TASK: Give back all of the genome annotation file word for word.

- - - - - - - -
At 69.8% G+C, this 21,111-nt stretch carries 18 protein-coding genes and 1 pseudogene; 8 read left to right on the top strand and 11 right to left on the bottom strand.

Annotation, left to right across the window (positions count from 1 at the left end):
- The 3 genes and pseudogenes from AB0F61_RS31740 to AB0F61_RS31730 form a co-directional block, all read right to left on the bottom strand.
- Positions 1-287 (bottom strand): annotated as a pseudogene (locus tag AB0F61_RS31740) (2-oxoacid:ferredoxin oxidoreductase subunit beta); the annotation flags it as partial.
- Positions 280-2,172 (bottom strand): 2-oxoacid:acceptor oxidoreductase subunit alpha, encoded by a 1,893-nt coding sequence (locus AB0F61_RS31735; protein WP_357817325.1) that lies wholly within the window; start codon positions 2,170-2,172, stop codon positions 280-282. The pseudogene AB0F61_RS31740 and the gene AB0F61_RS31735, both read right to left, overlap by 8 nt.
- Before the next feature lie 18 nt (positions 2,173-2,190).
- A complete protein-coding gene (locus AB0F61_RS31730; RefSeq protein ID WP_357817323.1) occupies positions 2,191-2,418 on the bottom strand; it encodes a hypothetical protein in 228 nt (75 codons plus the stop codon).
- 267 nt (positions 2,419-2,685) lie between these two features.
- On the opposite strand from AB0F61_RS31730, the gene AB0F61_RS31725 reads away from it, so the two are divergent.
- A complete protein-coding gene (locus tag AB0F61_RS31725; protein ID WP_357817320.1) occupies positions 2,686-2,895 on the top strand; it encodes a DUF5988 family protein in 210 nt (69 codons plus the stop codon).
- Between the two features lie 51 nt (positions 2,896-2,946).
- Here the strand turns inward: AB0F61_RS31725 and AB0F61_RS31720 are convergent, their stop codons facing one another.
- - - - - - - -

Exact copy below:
At 69.8% G+C, this 21,111-nt stretch carries 18 protein-coding genes and 1 pseudogene; 8 read left to right on the top strand and 11 right to left on the bottom strand.

Annotation, left to right across the window (positions count from 1 at the left end):
- The 3 genes and pseudogenes from AB0F61_RS31740 to AB0F61_RS31730 form a co-directional block, all read right to left on the bottom strand.
- Positions 1-287 (bottom strand): annotated as a pseudogene (locus tag AB0F61_RS31740) (2-oxoacid:ferredoxin oxidoreductase subunit beta); the annotation flags it as partial.
- Positions 280-2,172 (bottom strand): 2-oxoacid:acceptor oxidoreductase subunit alpha, encoded by a 1,893-nt coding sequence (locus AB0F61_RS31735; protein WP_357817325.1) that lies wholly within the window; start codon positions 2,170-2,172, stop codon positions 280-282. The pseudogene AB0F61_RS31740 and the gene AB0F61_RS31735, both read right to left, overlap by 8 nt.
- Before the next feature lie 18 nt (positions 2,173-2,190).
- A complete protein-coding gene (locus AB0F61_RS31730; RefSeq protein ID WP_357817323.1) occupies positions 2,191-2,418 on the bottom strand; it encodes a hypothetical protein in 228 nt (75 codons plus the stop codon).
- 267 nt (positions 2,419-2,685) lie between these two features.
- On the opposite strand from AB0F61_RS31730, the gene AB0F61_RS31725 reads away from it, so the two are divergent.
- A complete protein-coding gene (locus tag AB0F61_RS31725; protein ID WP_357817320.1) occupies positions 2,686-2,895 on the top strand; it encodes a DUF5988 family protein in 210 nt (69 codons plus the stop codon).
- Between the two features lie 51 nt (positions 2,896-2,946).
- Here the strand turns inward: AB0F61_RS31725 and AB0F61_RS31720 are convergent, their stop codons facing one another.